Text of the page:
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Bookkeeping Without Writing: Early administrative technologies in context

Friday 6 November 2020 - Saturday 7 November 2020
Rijksmuseum van Oudheden
Rapenburg 28
2311 EW Leiden
Leemanszaal (Leemanshall)

This conference brings together varied specialists to explore how non-literate systems of information storage were used in the Near East from the late Neolithic, and why they persisted into the rst millennium BC. The world’s earliest known written script, cuneiform, emerged as the bureaucratic tool of administration in the city-states of south Mesopotamia during the late-fourth millennium BC. Yet crucially, tokens continue to be used as an administrative tool, alongside bullae, seals and written texts into the rst millennium BC in Mesopotamia. Did tokens merely replicate the information stored within cuneiform script for the illiterate masses? Were they physical guarantees or receipts to be handled, performing a mnemonic, function in a way that cuneiform tablets could not? The relationship between and social implications of the dual use of written and non-literate administration and information storage devices will be explored via examination of the Bookkeeping Without Writing: Early administrative technologies in context.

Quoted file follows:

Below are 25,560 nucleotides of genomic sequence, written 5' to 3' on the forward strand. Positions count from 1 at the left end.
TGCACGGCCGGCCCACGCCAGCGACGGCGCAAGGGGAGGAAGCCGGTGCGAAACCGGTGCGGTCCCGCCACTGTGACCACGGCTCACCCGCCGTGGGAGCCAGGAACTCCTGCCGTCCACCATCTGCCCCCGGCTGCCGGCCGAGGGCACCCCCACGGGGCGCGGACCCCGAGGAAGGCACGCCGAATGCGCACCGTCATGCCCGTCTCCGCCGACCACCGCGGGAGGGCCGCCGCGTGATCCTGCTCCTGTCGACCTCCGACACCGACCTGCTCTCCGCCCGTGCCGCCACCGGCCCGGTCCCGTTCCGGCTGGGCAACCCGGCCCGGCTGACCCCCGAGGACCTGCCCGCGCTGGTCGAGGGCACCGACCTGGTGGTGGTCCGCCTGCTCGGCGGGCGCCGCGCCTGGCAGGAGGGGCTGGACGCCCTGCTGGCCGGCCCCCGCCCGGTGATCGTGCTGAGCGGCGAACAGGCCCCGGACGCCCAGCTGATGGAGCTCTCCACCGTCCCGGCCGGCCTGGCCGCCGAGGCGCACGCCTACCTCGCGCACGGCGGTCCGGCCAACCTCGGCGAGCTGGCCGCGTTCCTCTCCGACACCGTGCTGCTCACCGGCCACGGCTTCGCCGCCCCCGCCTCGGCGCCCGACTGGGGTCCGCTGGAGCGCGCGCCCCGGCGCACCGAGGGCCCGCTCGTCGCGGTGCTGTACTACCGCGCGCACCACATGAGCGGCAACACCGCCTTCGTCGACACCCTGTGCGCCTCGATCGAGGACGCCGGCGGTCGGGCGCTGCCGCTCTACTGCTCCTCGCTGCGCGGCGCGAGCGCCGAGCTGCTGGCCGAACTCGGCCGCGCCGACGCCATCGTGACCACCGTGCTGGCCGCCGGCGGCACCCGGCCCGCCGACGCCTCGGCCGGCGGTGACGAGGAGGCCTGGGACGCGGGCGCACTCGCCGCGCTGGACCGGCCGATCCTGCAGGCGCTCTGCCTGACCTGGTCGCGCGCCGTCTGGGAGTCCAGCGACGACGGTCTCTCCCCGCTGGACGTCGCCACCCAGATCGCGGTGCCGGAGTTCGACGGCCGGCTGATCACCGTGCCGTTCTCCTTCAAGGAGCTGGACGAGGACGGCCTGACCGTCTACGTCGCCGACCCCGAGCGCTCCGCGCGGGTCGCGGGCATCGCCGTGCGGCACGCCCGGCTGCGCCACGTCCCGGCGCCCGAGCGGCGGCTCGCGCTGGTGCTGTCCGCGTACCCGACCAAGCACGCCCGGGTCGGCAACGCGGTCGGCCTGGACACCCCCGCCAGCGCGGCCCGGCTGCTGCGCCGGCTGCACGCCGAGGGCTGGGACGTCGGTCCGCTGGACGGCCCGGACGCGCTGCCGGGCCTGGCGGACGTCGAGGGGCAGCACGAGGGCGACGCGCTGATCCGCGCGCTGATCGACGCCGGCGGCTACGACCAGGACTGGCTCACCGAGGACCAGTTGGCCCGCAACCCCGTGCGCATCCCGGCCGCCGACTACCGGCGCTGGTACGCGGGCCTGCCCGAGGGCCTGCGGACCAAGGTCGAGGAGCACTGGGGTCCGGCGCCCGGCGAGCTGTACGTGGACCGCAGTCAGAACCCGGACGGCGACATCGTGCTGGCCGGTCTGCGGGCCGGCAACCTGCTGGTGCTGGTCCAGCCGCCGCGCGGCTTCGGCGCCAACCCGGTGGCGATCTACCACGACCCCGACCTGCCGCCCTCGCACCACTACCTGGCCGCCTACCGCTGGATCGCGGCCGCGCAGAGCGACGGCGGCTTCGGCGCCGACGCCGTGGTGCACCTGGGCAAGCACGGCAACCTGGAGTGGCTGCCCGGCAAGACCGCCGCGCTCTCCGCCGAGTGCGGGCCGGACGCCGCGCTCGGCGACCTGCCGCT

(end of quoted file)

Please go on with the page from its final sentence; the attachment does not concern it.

This event will also be streamed online.


Friday 6th November

10am-5pm Conference sessions (lunch provided for delegates)

7pm Conference dinner for delegates

Saturday 7th November

10am-12:30pm Conference sessions (lunch provided for delegates); Conference photo

1:30-2:30pm Discussion & closing

2:30pm Tour of museum

Presentations 30 mins long (including 5/10 minutes for questions). Preliminary sessions as

  • Welcome & introduction
  • Session 1: Background and setting
  • Session 2: Late Neolithic
  • Session 3: Early historic period
  • Session 4: Historic/Ethnographic parallels
  • Session 5: Discussion & closing

Full programme information

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